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Will Bilingualism Decrease in Latino Households in the U.S.

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By Sheryl Estrada


Photo by Shutterstock

According to a Pew Research Center report published May 12, “English Proficiency on the Rise Among Latinos, ” there’s a rise in the number of Latinos speaking proficient English and a decrease in Latinos speaking Spanish at home. This change is due to the fact that migration to the U.S. from Latin America has slowed.

“This is a long-term trend,” Jens Manuel Krogstad told DiversityInc. Krogstad, a writer and editor at Pew, is an author of the report.

Krogstad offered the following statistics:

19802003
U.S.-born Latinos speaking English at home67%60%
U.S.-born Latinos proficient in English72%89%

“It’s interesting to note that in the 1940s, 50s and 60s, there was agreatemphasis on speaking English amongLatinos in the U.S.,” Krogstad said.

The report shows that a record 33.2 million Latinos in the U.S. speak English proficiently, according to an analysis of U.S. Census Bureau data.

In 2013, this group made up 68 percent of all Latinos ages 5 and older, up from 59 percent in 2000.

Since 2000, the growth in population of Latinos in the U.S. has been steered primarily by U.S. births, rather than the arrival of new immigrants.And the report indicates Latino immigrants withhigher levels of education have greater English proficiency.

The authors write:

Fully 89 percent of U.S.-born Latinos spoke English proficiently in 2013, up from 72 percent in 1980. This gain is due in part to the growing share of U.S.-born Latinos who live in households where only English is spoken.

As the percentage of Latinos who speak proficient English increases, and the percentage of Latinos speaking Spanish at home decreases, will bilingualism become less prevalent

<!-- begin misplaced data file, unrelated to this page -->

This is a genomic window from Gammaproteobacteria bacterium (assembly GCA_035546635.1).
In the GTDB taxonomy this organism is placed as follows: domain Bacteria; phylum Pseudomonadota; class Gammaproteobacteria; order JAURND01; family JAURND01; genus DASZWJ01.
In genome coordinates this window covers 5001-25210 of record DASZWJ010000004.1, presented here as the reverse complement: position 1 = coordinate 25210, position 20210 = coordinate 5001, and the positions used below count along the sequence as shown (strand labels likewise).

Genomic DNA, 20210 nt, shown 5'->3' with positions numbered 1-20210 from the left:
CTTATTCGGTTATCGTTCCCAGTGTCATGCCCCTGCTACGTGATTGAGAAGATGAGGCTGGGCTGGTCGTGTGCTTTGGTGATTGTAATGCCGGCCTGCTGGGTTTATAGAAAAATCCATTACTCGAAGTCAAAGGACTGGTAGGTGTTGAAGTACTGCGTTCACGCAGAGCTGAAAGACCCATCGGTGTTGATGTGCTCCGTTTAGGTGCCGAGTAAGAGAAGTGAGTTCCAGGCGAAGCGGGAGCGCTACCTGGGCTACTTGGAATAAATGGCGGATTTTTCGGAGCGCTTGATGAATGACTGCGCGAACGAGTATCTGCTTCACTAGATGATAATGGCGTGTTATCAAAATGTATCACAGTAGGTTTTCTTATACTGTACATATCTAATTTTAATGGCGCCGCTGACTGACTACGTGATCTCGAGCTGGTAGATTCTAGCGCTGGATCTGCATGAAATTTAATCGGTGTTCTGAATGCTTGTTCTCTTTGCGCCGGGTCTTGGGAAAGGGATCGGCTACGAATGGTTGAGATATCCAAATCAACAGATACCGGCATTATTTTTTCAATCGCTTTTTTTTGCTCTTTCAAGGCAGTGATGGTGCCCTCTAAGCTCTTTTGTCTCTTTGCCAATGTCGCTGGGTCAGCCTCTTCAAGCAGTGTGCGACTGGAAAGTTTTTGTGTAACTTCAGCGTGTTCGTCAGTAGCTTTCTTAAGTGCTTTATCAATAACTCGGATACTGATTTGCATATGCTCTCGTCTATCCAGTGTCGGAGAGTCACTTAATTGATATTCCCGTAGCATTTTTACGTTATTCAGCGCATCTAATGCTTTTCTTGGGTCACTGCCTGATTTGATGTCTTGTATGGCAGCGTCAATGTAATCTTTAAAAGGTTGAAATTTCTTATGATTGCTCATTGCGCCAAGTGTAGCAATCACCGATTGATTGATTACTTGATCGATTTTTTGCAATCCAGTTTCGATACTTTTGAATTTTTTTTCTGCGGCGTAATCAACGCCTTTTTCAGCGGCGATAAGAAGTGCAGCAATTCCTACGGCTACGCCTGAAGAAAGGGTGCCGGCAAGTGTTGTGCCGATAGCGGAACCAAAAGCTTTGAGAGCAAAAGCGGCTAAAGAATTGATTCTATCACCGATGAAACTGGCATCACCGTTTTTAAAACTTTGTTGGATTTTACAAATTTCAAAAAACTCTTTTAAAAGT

According to Krogstad, although it remains to be seen “how common it will be for Latinos in the U.S.to use bothEnglish and Spanish,” Latinos do value the ability to speak Spanish.

He said that more than half of Latino adults whoare English speakers can also speak Spanish very well.

“About36 million of Latinos speak Spanish at hometoday more than two-thirds of all Latinos,” he said. “Nearly all Latinos, 95 percent, say it is important that future generations of Latinos in the U.S. be able to speak Spanish.”

However, the rise of U.S.-born Latinos speaking English has caught the attention of the media industry. For example, in 2013, Univision launched Fusion, the first 24-hour cable news channel geared toward a growing audience of English-speaking Latinos.

“U.S.-born Latinos are driving this language trend, and they are growing more quickly in number than immigrant Latinos,” Krogstad said. “TheseareLatinos growing up in the U.S.whowill be eligible to vote when they turn in 18,andwillmake up agrowingshareofthe labor force andthe nation’s classrooms.”

As the debate between political parties on establishing effective immigration reform continues, the effects on language, and even the fact that the mental health of thousands of Latino youth born in the U.S. whose parents are undocumented immigrants is being compromised, will continue to be shown.

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